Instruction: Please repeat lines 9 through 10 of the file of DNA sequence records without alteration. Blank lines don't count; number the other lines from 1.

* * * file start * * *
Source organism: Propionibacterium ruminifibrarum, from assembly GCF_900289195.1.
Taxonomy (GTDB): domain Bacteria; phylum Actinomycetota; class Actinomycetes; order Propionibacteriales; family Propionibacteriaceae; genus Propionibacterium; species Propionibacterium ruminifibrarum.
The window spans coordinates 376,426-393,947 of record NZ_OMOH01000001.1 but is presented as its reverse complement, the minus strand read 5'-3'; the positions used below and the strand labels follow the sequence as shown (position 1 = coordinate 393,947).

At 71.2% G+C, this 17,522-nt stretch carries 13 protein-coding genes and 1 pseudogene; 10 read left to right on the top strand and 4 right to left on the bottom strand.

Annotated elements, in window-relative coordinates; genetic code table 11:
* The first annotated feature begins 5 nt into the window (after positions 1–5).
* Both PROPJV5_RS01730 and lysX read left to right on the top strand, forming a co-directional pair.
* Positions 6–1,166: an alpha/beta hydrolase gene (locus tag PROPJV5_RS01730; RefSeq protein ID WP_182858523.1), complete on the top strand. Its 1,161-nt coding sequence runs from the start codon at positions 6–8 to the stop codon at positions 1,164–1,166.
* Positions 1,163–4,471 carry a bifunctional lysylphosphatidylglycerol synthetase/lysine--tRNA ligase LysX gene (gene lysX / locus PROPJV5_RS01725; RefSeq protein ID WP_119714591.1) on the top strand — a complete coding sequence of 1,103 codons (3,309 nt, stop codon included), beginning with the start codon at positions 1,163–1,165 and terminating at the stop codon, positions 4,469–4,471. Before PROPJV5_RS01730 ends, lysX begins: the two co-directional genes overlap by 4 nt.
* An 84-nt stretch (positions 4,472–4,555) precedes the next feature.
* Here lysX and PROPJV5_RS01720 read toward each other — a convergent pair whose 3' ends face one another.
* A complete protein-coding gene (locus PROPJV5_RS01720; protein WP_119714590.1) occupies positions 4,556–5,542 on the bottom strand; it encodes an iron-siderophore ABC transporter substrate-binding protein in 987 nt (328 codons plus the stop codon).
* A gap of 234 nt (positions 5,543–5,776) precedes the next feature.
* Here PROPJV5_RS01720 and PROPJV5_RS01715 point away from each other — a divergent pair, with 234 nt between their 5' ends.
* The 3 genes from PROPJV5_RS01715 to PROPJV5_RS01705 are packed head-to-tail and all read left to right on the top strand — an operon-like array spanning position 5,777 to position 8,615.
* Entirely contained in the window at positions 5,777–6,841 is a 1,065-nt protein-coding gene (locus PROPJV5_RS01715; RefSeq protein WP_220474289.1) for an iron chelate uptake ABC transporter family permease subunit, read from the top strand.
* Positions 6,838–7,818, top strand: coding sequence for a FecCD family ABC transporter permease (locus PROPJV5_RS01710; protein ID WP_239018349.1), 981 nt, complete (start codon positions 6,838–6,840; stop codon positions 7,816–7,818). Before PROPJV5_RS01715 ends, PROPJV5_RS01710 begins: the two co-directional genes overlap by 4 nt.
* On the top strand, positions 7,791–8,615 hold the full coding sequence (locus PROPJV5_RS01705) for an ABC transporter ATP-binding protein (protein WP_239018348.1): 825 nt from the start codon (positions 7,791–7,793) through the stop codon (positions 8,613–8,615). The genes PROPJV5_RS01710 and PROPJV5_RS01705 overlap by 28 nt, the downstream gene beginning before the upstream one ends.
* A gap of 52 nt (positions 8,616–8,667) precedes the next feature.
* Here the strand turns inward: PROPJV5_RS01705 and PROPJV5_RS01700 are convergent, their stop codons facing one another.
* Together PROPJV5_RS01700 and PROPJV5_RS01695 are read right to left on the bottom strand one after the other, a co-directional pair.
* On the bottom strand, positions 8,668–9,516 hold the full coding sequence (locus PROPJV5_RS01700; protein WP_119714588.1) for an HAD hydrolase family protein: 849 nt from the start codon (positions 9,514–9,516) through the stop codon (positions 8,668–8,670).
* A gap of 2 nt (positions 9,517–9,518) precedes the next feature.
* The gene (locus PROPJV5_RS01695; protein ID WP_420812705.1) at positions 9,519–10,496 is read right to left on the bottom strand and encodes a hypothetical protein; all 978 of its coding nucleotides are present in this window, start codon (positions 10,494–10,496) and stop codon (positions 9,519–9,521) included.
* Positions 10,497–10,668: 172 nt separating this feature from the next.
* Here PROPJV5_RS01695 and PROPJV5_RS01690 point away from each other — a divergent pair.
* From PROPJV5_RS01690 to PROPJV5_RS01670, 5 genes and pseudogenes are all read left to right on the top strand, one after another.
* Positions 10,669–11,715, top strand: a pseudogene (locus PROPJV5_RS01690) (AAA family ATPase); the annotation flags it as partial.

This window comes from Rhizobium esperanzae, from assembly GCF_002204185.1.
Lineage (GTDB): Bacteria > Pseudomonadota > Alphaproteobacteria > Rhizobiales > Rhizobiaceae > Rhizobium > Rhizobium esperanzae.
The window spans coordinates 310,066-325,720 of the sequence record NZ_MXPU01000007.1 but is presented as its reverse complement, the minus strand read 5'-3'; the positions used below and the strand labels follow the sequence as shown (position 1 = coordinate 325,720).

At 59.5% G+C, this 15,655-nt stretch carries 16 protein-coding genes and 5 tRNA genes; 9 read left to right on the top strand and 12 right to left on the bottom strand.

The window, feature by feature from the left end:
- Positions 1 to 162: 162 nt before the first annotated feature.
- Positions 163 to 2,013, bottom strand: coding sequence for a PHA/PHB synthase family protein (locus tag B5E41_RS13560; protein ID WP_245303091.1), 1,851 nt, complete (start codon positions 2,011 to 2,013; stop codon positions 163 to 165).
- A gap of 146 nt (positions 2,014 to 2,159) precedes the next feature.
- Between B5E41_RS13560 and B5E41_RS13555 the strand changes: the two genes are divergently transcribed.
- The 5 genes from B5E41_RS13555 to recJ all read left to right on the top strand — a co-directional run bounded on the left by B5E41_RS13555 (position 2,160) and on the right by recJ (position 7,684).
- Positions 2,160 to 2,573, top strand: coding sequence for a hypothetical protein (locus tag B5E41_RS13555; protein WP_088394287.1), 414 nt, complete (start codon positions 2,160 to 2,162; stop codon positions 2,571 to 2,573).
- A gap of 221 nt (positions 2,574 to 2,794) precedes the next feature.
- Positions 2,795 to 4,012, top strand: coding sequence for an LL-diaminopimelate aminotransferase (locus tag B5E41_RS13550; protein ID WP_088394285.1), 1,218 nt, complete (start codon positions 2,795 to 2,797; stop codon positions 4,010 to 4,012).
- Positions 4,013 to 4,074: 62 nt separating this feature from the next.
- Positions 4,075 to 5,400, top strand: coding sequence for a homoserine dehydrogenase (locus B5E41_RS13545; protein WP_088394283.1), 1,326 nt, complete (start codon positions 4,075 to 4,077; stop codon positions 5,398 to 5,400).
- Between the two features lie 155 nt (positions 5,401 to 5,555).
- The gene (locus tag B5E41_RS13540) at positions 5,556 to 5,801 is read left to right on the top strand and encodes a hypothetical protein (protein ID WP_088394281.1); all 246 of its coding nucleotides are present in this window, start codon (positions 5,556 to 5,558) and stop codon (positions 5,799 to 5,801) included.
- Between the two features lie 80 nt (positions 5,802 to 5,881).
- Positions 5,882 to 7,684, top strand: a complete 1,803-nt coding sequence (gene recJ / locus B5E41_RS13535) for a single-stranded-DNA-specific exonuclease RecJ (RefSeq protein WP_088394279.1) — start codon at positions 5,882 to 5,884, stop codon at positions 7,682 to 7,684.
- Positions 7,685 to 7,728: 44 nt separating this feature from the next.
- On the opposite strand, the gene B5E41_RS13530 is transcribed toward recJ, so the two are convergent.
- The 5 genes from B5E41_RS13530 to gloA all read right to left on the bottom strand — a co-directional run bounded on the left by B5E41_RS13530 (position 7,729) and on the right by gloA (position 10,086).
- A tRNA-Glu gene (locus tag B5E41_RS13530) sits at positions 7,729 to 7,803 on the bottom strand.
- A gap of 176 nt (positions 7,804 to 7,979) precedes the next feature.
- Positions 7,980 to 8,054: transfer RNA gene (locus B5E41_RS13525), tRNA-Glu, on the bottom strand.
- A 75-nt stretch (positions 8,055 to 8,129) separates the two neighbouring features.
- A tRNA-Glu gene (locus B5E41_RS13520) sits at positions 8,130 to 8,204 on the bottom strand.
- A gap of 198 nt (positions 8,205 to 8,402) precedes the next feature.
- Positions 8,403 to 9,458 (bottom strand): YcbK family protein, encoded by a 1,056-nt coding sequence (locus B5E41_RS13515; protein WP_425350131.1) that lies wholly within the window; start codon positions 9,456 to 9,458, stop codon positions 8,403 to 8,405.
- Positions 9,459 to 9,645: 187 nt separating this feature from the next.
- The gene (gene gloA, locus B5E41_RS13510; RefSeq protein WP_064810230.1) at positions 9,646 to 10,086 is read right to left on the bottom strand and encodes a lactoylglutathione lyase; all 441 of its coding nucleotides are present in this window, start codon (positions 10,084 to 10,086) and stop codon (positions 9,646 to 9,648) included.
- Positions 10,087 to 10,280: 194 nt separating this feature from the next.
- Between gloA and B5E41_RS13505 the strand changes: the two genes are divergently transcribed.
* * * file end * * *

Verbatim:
* Positions 1,163–4,471 carry a bifunctional lysylphosphatidylglycerol synthetase/lysine--tRNA ligase LysX gene (gene lysX / locus PROPJV5_RS01725; RefSeq protein ID WP_119714591.1) on the top strand — a complete coding sequence of 1,103 codons (3,309 nt, stop codon included), beginning with the start codon at positions 1,163–1,165 and terminating at the stop codon, positions 4,469–4,471. Before PROPJV5_RS01730 ends, lysX begins: the two co-directional genes overlap by 4 nt.
* An 84-nt stretch (positions 4,472–4,555) precedes the next feature.